Place Jacques-Cartier in Montreal's Old Town.

It seems so long ago that I was a boy. Actually, it was long ago, longer than I care to remember, but it also seems like yesterday. It was, in fact, so long ago that some of it begins to fade from memory. But of course, I remember some things as though they happened yesterday.

One thing I remember quite well was seeing “From Russia With Love,” the second installment in what would become my lifelong fascination with James Bond movies. The scenery in particular left a great impression on me. As I watched 007 fight his way across exotic Istanbul, I knew I would have to see that fabled city someday. Right then and there, I became obsessed not only with Bond, but also with travel.

I did eventually see Istanbul, but it took some 20 years. Some people get where they want to go sooner, others later. And while the North Pole may not be on everyone’s itinerary, it’s got to be, for most people, one of those once-in-a-lifetime “bucket list” trips that get put off until they’ve seen most everything else.

Most people. Not Jonathan Geier.

The placid Square Dorchester off Rue Peel in Montreal.

Jonathan is an adventurous eighth-grader from Ellicott City, Md., who is lucky enough to be traveling to the Pole in July with Expedition Cruises, aboard the Russian nuclear icebreaker 50 Years of Victory. He’ll be traveling with his father, Kevin, and will undoubtedly have one terrific “what I did on my summer vacation” essay to write when he returns to school in September.

“I’m very excited about it, it’s a great honor,” Jonathan told me recently. “I’m not bragging, but a lot of people think I’m lying when I tell them where I’m going. I wish (my friends) had these experiences, but they don’t.”

Jonathan has traveled to more places at the tender age of 14 than many people do in a lifetime, including Southeast Asia, Africa, Europe and Central America. He shows a remarkable maturity and worldliness in discussing his travels, and talks of the pleasure of meeting different people and seeing different things. “It’s like the traveling has shaped me into the person I am now,” he said. “It’s really good to experience that kind of stuff and different cultures. It’s a lot of fun. I love to meet new people and experience things and eat new foods.”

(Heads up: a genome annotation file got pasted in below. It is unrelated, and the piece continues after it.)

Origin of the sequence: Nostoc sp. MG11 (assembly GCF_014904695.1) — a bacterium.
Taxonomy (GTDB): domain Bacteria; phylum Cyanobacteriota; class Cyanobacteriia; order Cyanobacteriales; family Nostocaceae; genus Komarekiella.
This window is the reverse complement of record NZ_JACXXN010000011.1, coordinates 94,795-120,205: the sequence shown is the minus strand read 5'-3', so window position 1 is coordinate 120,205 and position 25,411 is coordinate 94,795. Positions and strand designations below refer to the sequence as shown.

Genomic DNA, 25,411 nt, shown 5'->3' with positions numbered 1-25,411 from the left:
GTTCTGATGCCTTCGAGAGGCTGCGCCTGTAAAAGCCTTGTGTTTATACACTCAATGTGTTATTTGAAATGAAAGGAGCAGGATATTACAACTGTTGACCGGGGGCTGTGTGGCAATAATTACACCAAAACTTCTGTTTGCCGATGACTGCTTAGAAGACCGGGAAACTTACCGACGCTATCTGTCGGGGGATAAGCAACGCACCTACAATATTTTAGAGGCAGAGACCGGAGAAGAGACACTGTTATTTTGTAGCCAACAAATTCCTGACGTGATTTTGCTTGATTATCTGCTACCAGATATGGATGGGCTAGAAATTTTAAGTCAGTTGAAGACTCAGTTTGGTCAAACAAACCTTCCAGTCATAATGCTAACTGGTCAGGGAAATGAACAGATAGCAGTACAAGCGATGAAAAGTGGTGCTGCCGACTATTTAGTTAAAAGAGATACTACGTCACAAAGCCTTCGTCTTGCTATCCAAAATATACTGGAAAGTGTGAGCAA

He mentioned France and Paris among the places he liked best, and said he’s always wanted to go to Cuba. While he’s currently doing the things that young people normally do – hanging out with his friends, playing lacrosse, skateboarding and even scuba diving – he’s interested in psychology and medicine, and eventually might like to become a doctor or lawyer. It’s a good bet that his travel experiences and the people and cultures he’ll have encountered by then will make him a good one.

When asked what he thought his North Pole experience would be like, he said he expected it “to be cold.” Also cool.

* * *

A quick weekend trip to Montreal was a good way for Dina and me to put everyday cares behind us. As it is one of the few French-speaking places in the Western Hemisphere, it reminded us of our recent trip to Paris. But Montreal is its own city, of course, bilingual and elegant and different enough to make one feel far from home. Accompanied by our colleague Isabelle, we walked the boulevards and side streets, and saw the elegant architecture and ultra-modern buildings that co-exist side-by-side with colonial-era structures. We were struck by the contrast, the old giving way to the new, yet holding its own.

The Spade Farm "Old Hollow" Covered Bridge in Ferrisburgh, Vt., built in 1824.

On the way home, we took Route 7, which wends its way through Vermont, the Green Mountain State. Burlington and the Revolutionary-era town of Bennington were among our stops, the former with its lively dining scene, the latter with its stunning Battle Monument rising, illuminated, into the dark. On the highway, by day, the state lived up to its nickname, with rolling green hills in the distance. Late at night, seemingly thousands of stars pinpricked the black sky.

* * *

Back home in New York, we attended an art opening in Chelsea. The gallery was located in a former warehouse, where we were surprised to find an elevator operator transporting us to our floor. It was an old-fashioned elevator with a big, round switch and handle, which he would rotate to go up or down.

“Huh, a real live elevator operator,” I said to him.

“That’s right,” he answered, with a Spanish accent.

I told him how my father had immigrated to this country from Brazil in 1926, and had worked as an elevator operator in the nearby Garment District for more than 30 years. In those days most elevators had that switch, not the pushbuttons they have now, with no need for an operator. I was a little kid back then, barely as tall as the switch, and my father would let me operate it and take the passengers to their floors, to their delight.

Sometimes he would take me onto the roof of his building on West 38th Street, and we would look out at the buildings and the ships on the Hudson. We could even see the Statue of Liberty. My dad said he’d spent a week or more in steerage en route from Brazil to Ellis Island. It was dark and crowded and uncomfortable, but when they finally reached New York Harbor and saw Lady Liberty, “it was the greatest sight in the world,” he said. As we stood atop his building, the river led everywhere. Anything seemed possible.

The elevator operator listened to my story. “Go ahead,” he said. “Run it.” I took hold of the switch and took us to our floor.

“Thanks,” I said.

“Have a good night,” he answered.

Each generation leads the next on its journey. OK, Jonathan. Have a good trip.

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